Mayo subsidy request facing a tough sell at Minnesota Legislature

  • Article by: JENNIFER BROOKS , Star Tribune
  • Updated: March 18, 2013 - 6:17 AM

A half-billion subsidy request for expansion faces obstacles.

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The main Mayo complex is in the background.

Photo: Glen Stubbe, Star Tribune

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 The Mayo Clinic’s dream of winning a half-billion-dollar state subsidy to help fuel its larger new $6 billion plan to transform its home in the city of Rochester is running into resistance at the Legislature.

Gov. Mark Dayton is raising questions about how such big-ticket taxpayer funding, on par with what the Minnesota Vikings will receive from the state for a new stadium, would work. Meanwhile the chair of the powerful tax committee in the House recently criticized Mayo’s request as a “massive public subsidy.” And other major employers in the state, including 3M and the Mall of America, are trying to get lucrative tax breaks of their own at the Capitol.

Mayo, a world-renowned medical institution with 150 years of roots and 34,000 employees in Minnesota, recently laid out a 20-year plan that includes making Rochester a more sleek, vibrant destination city to attract the top professionals it needs to retain and recruit.

To do that, it wants legislators to pledge half a billion in taxpayer dollars over the next two decades. The money, which would come in the form of tax breaks costing about $30 million a year, would be used to build roads, transit and infrastructure to support the private sector construction of gleaming new office buildings, hotels, restaurants and theaters.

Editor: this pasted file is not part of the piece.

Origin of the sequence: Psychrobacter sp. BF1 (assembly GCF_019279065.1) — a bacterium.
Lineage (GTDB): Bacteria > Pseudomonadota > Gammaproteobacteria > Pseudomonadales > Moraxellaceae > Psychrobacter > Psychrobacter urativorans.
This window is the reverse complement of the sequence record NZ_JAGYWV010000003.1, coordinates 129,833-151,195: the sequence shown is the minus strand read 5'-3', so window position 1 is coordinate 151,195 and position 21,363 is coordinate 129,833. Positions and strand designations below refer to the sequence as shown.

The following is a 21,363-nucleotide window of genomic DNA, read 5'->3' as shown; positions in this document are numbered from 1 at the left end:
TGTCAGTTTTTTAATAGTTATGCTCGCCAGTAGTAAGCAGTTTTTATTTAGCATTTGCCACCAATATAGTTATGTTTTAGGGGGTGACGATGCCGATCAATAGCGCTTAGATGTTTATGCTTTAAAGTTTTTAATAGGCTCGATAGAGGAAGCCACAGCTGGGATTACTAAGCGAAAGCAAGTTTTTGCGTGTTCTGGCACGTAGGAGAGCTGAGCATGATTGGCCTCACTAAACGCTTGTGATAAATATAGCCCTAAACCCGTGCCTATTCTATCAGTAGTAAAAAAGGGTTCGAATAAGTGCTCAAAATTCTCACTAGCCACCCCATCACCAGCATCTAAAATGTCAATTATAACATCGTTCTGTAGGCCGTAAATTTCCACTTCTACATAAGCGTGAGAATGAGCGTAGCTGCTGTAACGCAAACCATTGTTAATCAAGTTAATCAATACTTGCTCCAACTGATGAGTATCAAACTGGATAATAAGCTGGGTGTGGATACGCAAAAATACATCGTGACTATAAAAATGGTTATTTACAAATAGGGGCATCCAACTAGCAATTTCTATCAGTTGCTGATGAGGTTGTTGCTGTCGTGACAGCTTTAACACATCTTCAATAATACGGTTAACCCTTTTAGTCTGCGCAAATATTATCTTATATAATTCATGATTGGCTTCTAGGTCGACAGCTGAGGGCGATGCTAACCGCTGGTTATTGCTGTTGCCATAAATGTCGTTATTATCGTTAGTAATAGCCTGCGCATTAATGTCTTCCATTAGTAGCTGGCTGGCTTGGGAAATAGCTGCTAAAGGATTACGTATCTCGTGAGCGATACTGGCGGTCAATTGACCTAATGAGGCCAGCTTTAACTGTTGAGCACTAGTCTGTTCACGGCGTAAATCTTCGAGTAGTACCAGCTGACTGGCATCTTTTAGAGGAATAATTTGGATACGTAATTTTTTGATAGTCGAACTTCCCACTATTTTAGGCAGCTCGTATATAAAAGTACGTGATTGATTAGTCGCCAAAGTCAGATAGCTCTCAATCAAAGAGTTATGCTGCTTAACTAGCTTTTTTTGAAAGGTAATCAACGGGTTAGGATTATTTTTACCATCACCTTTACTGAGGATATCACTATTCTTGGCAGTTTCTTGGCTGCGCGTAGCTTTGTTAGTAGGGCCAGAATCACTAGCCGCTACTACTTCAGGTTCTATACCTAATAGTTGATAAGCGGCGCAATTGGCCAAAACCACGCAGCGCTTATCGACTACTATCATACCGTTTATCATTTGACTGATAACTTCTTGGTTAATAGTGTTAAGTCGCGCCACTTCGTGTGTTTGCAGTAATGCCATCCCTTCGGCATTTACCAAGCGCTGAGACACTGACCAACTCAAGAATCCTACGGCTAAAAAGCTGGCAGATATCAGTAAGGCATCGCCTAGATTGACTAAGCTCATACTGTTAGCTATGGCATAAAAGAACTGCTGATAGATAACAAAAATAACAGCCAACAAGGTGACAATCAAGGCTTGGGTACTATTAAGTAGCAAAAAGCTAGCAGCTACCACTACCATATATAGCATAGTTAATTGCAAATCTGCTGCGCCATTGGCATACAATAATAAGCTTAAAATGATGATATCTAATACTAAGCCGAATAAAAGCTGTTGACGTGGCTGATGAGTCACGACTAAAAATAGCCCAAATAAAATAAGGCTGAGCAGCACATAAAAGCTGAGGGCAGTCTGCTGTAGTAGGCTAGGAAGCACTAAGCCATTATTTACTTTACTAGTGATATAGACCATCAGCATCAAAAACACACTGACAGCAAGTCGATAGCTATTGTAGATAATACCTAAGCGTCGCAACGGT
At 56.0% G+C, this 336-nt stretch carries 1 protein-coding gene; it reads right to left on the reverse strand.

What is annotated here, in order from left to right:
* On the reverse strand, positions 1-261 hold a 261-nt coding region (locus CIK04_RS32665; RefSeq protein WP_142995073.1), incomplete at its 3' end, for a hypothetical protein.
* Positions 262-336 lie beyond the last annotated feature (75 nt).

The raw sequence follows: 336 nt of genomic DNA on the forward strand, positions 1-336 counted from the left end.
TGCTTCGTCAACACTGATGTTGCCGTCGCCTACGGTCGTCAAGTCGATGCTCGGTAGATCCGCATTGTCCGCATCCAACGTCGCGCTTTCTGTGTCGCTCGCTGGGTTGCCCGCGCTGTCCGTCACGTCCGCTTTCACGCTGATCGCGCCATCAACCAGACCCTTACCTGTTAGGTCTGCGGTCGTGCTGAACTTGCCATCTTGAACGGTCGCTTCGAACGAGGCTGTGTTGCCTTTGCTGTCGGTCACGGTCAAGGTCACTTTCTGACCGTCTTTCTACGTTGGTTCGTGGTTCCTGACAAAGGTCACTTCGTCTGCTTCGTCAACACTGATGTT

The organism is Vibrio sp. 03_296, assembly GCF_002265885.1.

Tone changed last week

Until last week, Mayo’s ambitious proposal, the largest economic development initiative in Minnesota and one of the largest in the country, had enjoyed a fairly friendly reception at the Legislature. But that tone appeared to change with the House Taxes Committee.

“Is this a public subsidy that is worth it for our taxpayers and for all of Minnesota?” Chairwoman Ann Lenczewski, DFL-Bloomington, asked Mayo officials who came before her committee.

Unconvinced, Lenczewski scheduled another hearing this week to further scrutinize Mayo’s request, which involves creating a special taxing district around its campus.

“There’s a lot of work to be done here,” she said.

“No” isn’t a word Mayo hears very often in Minnesota.

“There was a little bit of, ‘What? You’re questioning me?’ ” joked Rochester Mayor Ardell Brede, who visited the Capitol a few days after the committee hearing that he said was “more brutal” than he had expected.

But Brede says he remains optimistic. Under the proposal, the state wouldn’t have to contribute a dollar of taxpayer money until the private sector first had put up at least $10 of its own, he noted.

“It’s unique and it’s important,” Brede said. “It’s obviously a battle worth fighting because it’s so important, not just to the city of Rochester and the region, but the entire state of Minnesota.”

If Mayo doesn’t get the support it needs from Minnesota, Brede said, it’s going to look elsewhere. “They’re not threatening to move like the Vikings, but they may not grow anymore in the state of Minnesota,” he said.

Mayo spokesman Karl Oestreich said that it had been expecting a tough sell in the Taxes Committee, but that its team is confident heading into this week’s hearing. But if Minnesota isn’t eager to partner up, he said, there are a lot of other communities across the country happy to step up.

“We get requests every week from areas around the world, wanting Mayo Clinic to come there and locate in their community,” he said. “We were born and bred in Rochester, and we want to grow here and continue to grow here. But I think as we move forward, if we can’t have the liberty of the long-range planning and so forth, it’ll limit what we’ll do going forward.”

Mayo sees the expansion as the only way for it to remain competitive against its urban competitors such as the Cleveland Clinic and Johns Hopkins.

High stakes for others

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